When I meditate I personally like to include Loving-Kindness meditation which is called Metta meditation. Most do this separately to routine meditation but I like to do it all together. Metta meditation involves wishing light (positive energy) upon all others. From people we love to people we may dislike. Practising Metta meditation will begin to free yourself from the judgements of others - something anxiety sufferers know only too well. Practise Metta mediation after regular meditation or anytime that feels right during meditation by imagining you're inhaling light. As you inhale, the light grows larger. The light you breath in is love, happiness, bliss, kindness, all things positive. And as you exhale you let go of all that is negative. Imagine yourself glowing with this light. Start to use your imagination and picture someone you love. Imagine the light spreading to and surrounding them. Remember just to picture this and to not allow your mind to be distracted by any thoughts. The mind always wants to grab on to a thought. Remember each time you focus during meditation you are taking back control of your mind. Then the harder part. Picture someone you dislike, if you don't dislike anyone perhaps picture someone you do not know very well. Like you did the first time, picture this person surrounded in that loving light also. No matter what this person thinks of you, you still wish them happiness, freeing yourself from any opinion they have of you. Whether it be their own opinion or one you have assumed, you free yourself as you picture them surrounded in the light. It does not matter what people think of you anymore because you have full confidence in your happiness and kindness. This helps us to become more empathetic also. Forgive, even if you are not met with the same courtesy. Be kind and be loving because being kind and loving attracts positive energy in to your life naturally. We cannot expect to be happy if we cannot forgive and be kind. If we cannot be kind to others then we cannot be kind to ourselves or expect it from others. Anyone living a cruel life that appears to be happy is not, or they have some false sense of materialistic happiness that always catches up with them. And that kind of happiness simply does not even compare with true, blissful happiness.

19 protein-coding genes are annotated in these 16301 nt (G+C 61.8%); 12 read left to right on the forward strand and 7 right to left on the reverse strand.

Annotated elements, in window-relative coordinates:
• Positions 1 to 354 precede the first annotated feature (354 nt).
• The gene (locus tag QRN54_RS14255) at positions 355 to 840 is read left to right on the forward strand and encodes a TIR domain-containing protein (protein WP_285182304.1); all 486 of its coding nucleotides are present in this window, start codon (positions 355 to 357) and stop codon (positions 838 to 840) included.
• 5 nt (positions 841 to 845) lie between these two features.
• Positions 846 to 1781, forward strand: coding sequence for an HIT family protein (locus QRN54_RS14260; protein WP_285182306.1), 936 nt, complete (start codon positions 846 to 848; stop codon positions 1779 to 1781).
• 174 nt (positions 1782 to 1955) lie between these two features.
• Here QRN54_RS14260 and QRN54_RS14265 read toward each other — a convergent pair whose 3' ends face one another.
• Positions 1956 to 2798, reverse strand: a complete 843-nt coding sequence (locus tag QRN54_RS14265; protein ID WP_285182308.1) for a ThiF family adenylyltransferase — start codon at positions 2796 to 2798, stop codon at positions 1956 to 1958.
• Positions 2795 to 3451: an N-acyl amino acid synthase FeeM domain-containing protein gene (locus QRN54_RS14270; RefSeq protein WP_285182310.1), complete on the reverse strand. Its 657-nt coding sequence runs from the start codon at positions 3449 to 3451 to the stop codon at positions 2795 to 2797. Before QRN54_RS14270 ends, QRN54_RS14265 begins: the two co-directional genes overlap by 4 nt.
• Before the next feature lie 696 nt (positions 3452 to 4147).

As you practise meditation, you practise clearing your mind. As an anxiety sufferer, your mind is usually so used to thinking about the negative. With meditation you can think of it as resetting your mind to neutral before you can begin to think more positively. And as you practise clearing everything from your mind, you will start to feel calmer and therefore more drawn to positive thinking. In any kind of social situation where you feel yourself begin to think negatively you can bring attention to your breathing because having learned the basics of meditation. You now know how to focus on your breathing successfully, as opposed to many hearing from others 'just breathe' without actually knowing why it is useful. You are stopping yourself from fueling the negative thought. Let the negativity subside as you focus on the breath. You can even visualise the negativity leaving your body as you exhale. You can do this anywhere. The more you do this, the more you will allow yourself to think in a positive manner naturally. You control what you think and when you know how to take control of what you think, the possibilities to positive thinking are endless. Remember, don't spend the rest of you life fighting the negativity, learn to let it subside naturally and positivity will find you.